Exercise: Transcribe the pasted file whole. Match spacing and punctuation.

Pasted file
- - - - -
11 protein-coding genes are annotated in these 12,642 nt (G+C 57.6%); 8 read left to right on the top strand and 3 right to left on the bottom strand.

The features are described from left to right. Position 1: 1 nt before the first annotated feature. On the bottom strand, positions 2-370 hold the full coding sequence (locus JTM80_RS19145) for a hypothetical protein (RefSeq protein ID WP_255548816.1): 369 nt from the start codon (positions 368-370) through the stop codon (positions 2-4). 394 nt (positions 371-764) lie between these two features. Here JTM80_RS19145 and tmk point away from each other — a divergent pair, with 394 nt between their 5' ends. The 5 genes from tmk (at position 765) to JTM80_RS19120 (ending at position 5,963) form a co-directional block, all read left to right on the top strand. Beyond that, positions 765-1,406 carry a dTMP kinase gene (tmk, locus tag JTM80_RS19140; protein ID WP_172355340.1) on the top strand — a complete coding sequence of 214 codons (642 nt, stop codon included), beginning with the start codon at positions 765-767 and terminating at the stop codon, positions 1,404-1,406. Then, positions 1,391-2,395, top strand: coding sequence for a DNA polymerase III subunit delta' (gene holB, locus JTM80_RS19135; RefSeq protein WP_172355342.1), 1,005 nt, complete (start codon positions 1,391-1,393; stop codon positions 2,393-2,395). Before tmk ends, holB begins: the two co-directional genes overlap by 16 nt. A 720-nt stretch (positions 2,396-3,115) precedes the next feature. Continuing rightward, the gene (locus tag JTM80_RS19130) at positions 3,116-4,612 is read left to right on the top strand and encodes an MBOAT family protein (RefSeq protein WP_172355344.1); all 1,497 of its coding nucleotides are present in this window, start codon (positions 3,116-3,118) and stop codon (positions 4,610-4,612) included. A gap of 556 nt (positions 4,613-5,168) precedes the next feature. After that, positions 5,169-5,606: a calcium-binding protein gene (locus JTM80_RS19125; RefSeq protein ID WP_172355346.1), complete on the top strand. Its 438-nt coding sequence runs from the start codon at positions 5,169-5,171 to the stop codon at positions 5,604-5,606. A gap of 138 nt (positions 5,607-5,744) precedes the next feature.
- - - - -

11 protein-coding genes are annotated in these 12,642 nt (G+C 57.6%); 8 read left to right on the top strand and 3 right to left on the bottom strand.

The features are described from left to right. Position 1: 1 nt before the first annotated feature. On the bottom strand, positions 2-370 hold the full coding sequence (locus JTM80_RS19145) for a hypothetical protein (RefSeq protein ID WP_255548816.1): 369 nt from the start codon (positions 368-370) through the stop codon (positions 2-4). 394 nt (positions 371-764) lie between these two features. Here JTM80_RS19145 and tmk point away from each other — a divergent pair, with 394 nt between their 5' ends. The 5 genes from tmk (at position 765) to JTM80_RS19120 (ending at position 5,963) form a co-directional block, all read left to right on the top strand. Beyond that, positions 765-1,406 carry a dTMP kinase gene (tmk, locus tag JTM80_RS19140; protein ID WP_172355340.1) on the top strand — a complete coding sequence of 214 codons (642 nt, stop codon included), beginning with the start codon at positions 765-767 and terminating at the stop codon, positions 1,404-1,406. Then, positions 1,391-2,395, top strand: coding sequence for a DNA polymerase III subunit delta' (gene holB, locus JTM80_RS19135; RefSeq protein WP_172355342.1), 1,005 nt, complete (start codon positions 1,391-1,393; stop codon positions 2,393-2,395). Before tmk ends, holB begins: the two co-directional genes overlap by 16 nt. A 720-nt stretch (positions 2,396-3,115) precedes the next feature. Continuing rightward, the gene (locus tag JTM80_RS19130) at positions 3,116-4,612 is read left to right on the top strand and encodes an MBOAT family protein (RefSeq protein WP_172355344.1); all 1,497 of its coding nucleotides are present in this window, start codon (positions 3,116-3,118) and stop codon (positions 4,610-4,612) included. A gap of 556 nt (positions 4,613-5,168) precedes the next feature. After that, positions 5,169-5,606: a calcium-binding protein gene (locus JTM80_RS19125; RefSeq protein ID WP_172355346.1), complete on the top strand. Its 438-nt coding sequence runs from the start codon at positions 5,169-5,171 to the stop codon at positions 5,604-5,606. A gap of 138 nt (positions 5,607-5,744) precedes the next feature.